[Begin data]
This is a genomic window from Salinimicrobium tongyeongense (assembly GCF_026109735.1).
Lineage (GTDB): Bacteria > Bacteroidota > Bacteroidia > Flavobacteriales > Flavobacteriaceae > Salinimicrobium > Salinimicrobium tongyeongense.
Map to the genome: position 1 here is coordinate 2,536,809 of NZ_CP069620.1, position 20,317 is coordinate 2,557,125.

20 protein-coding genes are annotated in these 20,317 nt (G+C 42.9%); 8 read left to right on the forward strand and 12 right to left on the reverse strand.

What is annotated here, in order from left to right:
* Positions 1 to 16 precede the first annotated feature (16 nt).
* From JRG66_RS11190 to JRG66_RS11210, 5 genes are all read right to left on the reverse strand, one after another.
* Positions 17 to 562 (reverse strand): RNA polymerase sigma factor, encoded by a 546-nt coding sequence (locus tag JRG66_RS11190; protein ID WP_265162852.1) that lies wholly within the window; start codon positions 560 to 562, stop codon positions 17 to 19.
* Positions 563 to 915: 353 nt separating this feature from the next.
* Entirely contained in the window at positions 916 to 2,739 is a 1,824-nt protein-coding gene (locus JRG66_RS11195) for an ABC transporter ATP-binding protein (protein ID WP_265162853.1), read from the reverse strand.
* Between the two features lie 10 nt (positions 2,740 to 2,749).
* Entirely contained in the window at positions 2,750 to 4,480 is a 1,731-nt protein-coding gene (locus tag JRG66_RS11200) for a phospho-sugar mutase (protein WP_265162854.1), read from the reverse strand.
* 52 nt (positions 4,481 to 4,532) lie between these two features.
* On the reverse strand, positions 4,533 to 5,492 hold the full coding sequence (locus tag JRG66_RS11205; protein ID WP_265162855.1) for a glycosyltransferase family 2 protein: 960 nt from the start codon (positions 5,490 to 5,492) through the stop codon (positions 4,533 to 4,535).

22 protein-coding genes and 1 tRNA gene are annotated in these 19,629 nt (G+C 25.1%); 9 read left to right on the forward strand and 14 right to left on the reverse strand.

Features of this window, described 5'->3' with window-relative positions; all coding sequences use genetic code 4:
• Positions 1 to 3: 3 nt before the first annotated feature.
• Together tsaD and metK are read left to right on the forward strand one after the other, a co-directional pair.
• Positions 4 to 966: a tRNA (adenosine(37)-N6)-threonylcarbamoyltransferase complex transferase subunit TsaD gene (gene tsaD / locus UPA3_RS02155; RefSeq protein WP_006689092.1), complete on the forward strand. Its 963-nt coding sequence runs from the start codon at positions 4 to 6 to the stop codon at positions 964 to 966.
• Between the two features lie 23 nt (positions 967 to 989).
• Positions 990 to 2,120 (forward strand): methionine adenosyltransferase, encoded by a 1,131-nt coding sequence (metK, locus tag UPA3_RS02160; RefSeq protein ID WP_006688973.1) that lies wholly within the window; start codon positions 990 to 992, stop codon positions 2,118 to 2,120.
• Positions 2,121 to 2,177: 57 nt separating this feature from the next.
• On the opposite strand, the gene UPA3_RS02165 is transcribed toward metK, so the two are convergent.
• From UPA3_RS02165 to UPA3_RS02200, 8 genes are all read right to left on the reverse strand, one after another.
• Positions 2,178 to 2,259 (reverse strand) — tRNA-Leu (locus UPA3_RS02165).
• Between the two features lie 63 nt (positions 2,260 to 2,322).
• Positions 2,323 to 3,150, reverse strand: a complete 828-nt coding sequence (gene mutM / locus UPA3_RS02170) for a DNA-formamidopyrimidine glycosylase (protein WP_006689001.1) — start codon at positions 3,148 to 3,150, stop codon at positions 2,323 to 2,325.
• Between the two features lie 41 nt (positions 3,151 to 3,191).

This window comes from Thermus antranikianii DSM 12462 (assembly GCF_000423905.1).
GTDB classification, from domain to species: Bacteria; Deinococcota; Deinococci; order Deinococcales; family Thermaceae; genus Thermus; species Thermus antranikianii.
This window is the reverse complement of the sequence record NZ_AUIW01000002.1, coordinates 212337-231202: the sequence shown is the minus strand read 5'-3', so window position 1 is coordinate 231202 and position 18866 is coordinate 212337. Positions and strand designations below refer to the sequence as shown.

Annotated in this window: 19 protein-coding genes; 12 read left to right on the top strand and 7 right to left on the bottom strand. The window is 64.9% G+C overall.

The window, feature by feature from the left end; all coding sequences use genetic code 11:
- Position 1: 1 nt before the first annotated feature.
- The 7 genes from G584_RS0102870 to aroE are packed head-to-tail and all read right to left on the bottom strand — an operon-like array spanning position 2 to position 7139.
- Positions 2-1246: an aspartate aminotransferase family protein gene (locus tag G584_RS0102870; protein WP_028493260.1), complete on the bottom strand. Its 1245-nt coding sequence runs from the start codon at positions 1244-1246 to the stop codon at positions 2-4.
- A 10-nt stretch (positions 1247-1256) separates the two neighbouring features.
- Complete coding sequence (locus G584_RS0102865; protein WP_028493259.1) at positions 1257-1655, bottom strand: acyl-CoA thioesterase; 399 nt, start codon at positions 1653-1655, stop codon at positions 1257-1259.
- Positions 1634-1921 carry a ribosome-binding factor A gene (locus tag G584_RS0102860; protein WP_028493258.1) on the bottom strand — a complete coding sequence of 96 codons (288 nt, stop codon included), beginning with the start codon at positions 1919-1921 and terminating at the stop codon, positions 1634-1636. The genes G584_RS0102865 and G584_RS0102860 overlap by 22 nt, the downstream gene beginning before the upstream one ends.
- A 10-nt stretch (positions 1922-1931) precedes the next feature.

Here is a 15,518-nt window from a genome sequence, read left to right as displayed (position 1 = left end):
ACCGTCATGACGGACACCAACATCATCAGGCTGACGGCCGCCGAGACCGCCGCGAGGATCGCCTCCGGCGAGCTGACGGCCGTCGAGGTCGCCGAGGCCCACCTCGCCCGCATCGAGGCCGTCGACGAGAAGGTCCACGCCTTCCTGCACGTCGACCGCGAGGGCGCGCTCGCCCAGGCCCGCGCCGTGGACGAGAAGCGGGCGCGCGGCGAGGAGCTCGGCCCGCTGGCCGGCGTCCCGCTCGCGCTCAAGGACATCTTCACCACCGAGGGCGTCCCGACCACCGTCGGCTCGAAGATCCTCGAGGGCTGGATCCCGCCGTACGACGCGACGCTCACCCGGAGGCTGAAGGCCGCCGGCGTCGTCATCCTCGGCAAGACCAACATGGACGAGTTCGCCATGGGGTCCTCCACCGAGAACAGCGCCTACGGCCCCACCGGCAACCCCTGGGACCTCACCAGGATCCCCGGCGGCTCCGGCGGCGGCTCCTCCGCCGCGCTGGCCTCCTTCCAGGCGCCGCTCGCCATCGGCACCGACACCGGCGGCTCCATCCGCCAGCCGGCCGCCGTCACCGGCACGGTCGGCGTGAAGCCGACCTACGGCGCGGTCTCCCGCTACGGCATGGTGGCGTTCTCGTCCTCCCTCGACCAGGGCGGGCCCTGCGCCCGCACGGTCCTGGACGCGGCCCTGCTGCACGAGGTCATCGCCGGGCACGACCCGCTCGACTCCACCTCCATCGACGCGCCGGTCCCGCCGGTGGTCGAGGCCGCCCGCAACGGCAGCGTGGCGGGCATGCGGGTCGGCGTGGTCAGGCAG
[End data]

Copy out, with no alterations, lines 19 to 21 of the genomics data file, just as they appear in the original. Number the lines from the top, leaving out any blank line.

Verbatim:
• Positions 4 to 966: a tRNA (adenosine(37)-N6)-threonylcarbamoyltransferase complex transferase subunit TsaD gene (gene tsaD / locus UPA3_RS02155; RefSeq protein WP_006689092.1), complete on the forward strand. Its 963-nt coding sequence runs from the start codon at positions 4 to 6 to the stop codon at positions 964 to 966.
• Between the two features lie 23 nt (positions 967 to 989).
• Positions 990 to 2,120 (forward strand): methionine adenosyltransferase, encoded by a 1,131-nt coding sequence (metK, locus tag UPA3_RS02160; RefSeq protein ID WP_006688973.1) that lies wholly within the window; start codon positions 990 to 992, stop codon positions 2,118 to 2,120.